A trip out to sea, a cadre of chefs, and one nervous food critic 

Fishing Tales

Jeremiah Bacon of Oak and the Macintosh grew up fishing the waters around here. on this trip he landed an amberjack.

Andrew Cebulka

Jeremiah Bacon of Oak and the Macintosh grew up fishing the waters around here. on this trip he landed an amberjack.

It occurred to me as I stood in the stern of the Teaser 2, watching the buildings on the Battery shrink down to little white blurs and finally slip away from view, that maybe it wasn’t such a good idea for a restaurant critic to go 30 miles out into the ocean with nine chefs. Especially when they’d brought along their knife kits.

I opened a breakfast High Life, pulled my sunglasses over my eyes, and ran through five years of reviews in my head, calculating who I most needed to keep an eye on.

For a while it had looked like the trip might not come off at all. Down in New Orleans they were still getting pounded by Hurricane Isaac, and for almost seven days and seven nights we had gotten downpours of our own in Charleston, including one on Tuesday that found a couple of jokers in kayaks paddling their way through the aisles of the City Market.

Fortunately, Friday dawned with clear skies, and we left Shem Creek with the rising sun peeking over the Coleman Boulevard bridge behind us. We chugged slowly down the creek past the docked shrimp boats and out into the harbor. Then the captain lowered the throttle, and we shot out into the shipping lanes toward the deep water.

I was in this predicament because of the Charleston Wine + Food Festival and its inaugural Local Catch event. The concept was simple: put nine chefs on a boat and send them out into the Atlantic, then the next day have them serve whatever fish they caught at a huge outdoor dinner. No pressure there.

Angel Postell, the festival's executive director, had stacked the deck, inviting a lineup of chefs who, as she put it, "are known for fish and are out there fishing." And that meant Jeremiah Bacon of Oak and the Macintosh, Sean Brock from Husk and McCrady's, Drew Hedlund of Fleet Landing, Mike Lata of FIG, Frank Lee of Slightly North of Broad, Frank McMahon of Hank's, and Josh Woodruff of the Charleston Harbor Resort.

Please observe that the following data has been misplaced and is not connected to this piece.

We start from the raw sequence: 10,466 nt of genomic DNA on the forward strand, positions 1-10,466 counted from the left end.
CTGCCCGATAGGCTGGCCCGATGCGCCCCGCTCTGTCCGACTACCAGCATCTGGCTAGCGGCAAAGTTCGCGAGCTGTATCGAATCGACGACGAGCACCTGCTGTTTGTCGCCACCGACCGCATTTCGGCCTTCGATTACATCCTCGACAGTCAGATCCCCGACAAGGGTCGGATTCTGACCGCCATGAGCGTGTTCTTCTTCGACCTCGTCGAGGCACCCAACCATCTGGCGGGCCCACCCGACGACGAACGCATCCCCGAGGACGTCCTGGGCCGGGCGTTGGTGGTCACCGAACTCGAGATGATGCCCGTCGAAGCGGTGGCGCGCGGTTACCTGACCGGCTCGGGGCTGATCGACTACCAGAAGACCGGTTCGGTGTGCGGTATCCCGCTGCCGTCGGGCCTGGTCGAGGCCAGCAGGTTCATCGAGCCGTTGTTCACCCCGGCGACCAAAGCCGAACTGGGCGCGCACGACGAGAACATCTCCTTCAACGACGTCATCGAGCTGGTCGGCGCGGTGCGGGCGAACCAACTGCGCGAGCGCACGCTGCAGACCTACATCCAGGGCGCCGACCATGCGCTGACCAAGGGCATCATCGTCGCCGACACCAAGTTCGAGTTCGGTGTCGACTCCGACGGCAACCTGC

In case that wasn't enough intimidation, we had two out-of-town ringers — George Mendes of New York City's Aldea and Frank Stitt of Highlands Grill and Bottega in Birmingham — plus Mark Marhefka of Abundant Seafood, the professional fisherman who, perhaps more than anyone, has helped make fresh, local line-caught fish a staple of Charleston fine dining.

We dropped our lines just after nine, and black sea bass started hitting right off. Tiny black sea bass, that is, most well under the 13-inch limit.

"How many people are coming tomorrow night?" asked Frank Lee after about half an hour, eying the green basket with three rather puny looking keepers in the bottom.

"Two hundred fifty," said Jeremiah Bacon.

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"I hope they like appetizers," I said.

No one seemed to find that funny.

"Pull up the lines," Captain Mark Brown called out from the flybridge above. "We're moving."

The next spot proved more fruitful, and one by one we started pulling in keeper-sized bass. The fish kept biting and the beer kept flowing, and that kind of thing does wonders for building camaraderie.

On the starboard side, Mark Marhefka methodically reeled in one bass after another. Beside him, Jeremiah Bacon hauled in a beauty of a vermilion snapper and held it high. Marhefka gave it the once-over and said dryly, "Better throw that one back. Got a little scar down there."

Score one for the fisherman against his notoriously finicky customer, but Bacon just laughed. "It'll be fine," he said and laid it in the well.

Just past noon, the tip of George Mendes' rod plunged down almost into the water. He gave a whoop of realization: something big on the line. He went to work, the drag whizzing, the pole bending into a U-shape, pulling and reeling, pulling and reeling, forearms straining. Then suddenly an arc of silver flashed just beneath the deep blue surface and we could see it: a big amberjack.

The mate hooked the fish with the gaff and lifted it to the deck. Mendes needed both hands to raise the whopper over his head for pictures, then he slid it into the well where it lay on the ice looking round and monstrous beside the spiny sea bass. Mendes collapsed on a bench and rubbed his aching shoulders, smile beaming. "That was awesome," he said.

And that kicked open the floodgates. Lata hauled one in, then McMahon, then Bacon, with Frank Stitt and Josh Woodruff fast on their heels. We had long since reached our black sea bass limit, but a bunch of vermilion snapper and a few other strays — a rudderfish, a gag grouper — popped up every now and again, too. In the space of two hours the well went from sadly bare to brimming with gleaming silver fish. We pulled in the lines and started the long ride back to shore.